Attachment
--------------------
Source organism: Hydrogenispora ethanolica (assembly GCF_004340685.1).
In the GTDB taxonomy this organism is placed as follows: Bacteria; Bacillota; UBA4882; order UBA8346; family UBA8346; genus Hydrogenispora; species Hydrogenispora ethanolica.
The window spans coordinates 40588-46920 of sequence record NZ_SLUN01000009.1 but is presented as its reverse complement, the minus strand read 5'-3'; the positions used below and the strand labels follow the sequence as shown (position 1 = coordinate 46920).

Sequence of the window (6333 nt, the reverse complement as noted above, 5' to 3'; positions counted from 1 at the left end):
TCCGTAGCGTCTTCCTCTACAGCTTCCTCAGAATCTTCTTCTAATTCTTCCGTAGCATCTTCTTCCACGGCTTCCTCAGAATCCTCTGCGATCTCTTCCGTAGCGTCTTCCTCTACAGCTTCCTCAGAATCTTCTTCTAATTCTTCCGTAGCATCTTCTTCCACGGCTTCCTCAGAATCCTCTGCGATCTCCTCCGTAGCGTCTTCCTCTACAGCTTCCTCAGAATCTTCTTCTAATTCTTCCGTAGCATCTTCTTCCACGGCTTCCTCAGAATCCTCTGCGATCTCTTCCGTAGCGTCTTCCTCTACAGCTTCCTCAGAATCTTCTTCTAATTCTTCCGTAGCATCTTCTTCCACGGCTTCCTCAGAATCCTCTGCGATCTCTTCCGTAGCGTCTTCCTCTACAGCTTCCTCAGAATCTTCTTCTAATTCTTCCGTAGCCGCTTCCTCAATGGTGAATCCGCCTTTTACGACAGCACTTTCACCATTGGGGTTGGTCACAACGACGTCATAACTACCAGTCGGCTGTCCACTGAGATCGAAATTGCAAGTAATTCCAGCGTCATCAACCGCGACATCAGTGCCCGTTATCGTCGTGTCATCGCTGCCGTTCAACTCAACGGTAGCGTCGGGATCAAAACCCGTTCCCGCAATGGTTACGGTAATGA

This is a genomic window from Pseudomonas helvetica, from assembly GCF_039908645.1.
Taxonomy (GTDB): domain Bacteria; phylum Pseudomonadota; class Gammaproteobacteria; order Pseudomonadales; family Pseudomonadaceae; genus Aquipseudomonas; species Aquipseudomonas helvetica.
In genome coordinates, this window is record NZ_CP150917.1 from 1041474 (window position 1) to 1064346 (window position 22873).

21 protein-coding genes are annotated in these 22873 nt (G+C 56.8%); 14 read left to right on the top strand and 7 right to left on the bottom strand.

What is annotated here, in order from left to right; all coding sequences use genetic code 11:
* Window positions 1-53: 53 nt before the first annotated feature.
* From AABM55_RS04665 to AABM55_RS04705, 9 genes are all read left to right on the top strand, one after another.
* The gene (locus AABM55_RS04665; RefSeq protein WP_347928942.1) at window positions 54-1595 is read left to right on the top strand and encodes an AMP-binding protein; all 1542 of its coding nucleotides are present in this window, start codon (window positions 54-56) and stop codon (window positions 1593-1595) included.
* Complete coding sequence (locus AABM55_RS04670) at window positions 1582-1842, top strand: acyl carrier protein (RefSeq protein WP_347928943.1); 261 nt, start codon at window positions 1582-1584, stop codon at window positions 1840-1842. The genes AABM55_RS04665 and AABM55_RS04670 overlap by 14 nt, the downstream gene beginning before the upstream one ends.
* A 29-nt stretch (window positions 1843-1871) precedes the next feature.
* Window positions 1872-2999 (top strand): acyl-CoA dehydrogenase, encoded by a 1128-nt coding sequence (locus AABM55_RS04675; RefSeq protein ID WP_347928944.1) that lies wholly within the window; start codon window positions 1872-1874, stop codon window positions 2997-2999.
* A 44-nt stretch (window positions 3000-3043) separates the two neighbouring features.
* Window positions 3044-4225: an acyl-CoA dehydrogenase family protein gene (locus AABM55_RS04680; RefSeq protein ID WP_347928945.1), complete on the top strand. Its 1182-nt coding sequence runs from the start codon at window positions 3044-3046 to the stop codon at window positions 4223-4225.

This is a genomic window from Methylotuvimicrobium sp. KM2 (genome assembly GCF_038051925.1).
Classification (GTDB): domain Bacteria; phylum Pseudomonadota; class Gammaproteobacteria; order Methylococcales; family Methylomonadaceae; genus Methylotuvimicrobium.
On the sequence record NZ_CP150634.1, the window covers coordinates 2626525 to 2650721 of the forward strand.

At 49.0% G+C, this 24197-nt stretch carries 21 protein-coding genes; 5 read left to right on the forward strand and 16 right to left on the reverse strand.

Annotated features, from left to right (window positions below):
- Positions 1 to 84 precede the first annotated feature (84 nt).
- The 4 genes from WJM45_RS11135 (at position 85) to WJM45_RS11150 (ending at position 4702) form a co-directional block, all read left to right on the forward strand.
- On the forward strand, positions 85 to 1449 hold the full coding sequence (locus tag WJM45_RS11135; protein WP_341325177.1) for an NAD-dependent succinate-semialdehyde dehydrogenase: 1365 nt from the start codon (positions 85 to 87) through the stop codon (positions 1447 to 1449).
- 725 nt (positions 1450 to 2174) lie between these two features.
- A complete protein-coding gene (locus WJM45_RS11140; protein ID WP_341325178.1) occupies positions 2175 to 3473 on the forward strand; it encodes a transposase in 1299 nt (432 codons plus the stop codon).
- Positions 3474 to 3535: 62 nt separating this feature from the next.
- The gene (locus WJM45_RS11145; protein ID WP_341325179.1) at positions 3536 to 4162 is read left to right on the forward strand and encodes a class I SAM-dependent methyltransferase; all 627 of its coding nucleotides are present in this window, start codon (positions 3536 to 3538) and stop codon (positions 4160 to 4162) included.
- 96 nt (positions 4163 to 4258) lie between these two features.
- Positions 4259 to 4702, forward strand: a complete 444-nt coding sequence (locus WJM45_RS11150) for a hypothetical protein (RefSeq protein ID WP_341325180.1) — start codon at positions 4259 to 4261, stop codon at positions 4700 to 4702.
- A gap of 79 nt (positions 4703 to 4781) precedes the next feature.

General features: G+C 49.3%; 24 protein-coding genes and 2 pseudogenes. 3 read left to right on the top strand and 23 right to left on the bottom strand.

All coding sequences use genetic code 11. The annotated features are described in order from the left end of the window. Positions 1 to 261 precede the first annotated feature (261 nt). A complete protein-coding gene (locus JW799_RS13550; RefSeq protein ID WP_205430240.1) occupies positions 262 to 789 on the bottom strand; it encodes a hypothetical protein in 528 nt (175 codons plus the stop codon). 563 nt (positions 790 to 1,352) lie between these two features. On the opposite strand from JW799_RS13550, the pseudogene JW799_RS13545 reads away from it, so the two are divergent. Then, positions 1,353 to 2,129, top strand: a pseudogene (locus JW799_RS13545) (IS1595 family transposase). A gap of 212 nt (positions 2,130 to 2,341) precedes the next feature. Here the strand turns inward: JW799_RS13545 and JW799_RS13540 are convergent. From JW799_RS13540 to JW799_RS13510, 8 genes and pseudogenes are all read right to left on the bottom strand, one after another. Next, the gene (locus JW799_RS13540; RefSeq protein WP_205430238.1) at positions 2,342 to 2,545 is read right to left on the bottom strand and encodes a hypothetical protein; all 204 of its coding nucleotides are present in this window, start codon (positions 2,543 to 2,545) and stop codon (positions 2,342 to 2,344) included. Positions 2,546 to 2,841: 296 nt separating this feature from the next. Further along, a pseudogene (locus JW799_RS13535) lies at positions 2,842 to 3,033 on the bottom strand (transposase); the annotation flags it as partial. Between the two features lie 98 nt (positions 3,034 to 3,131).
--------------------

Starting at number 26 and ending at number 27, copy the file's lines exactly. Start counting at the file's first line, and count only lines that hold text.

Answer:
- On the forward strand, positions 85 to 1449 hold the full coding sequence (locus tag WJM45_RS11135; protein WP_341325177.1) for an NAD-dependent succinate-semialdehyde dehydrogenase: 1365 nt from the start codon (positions 85 to 87) through the stop codon (positions 1447 to 1449).
- 725 nt (positions 1450 to 2174) lie between these two features.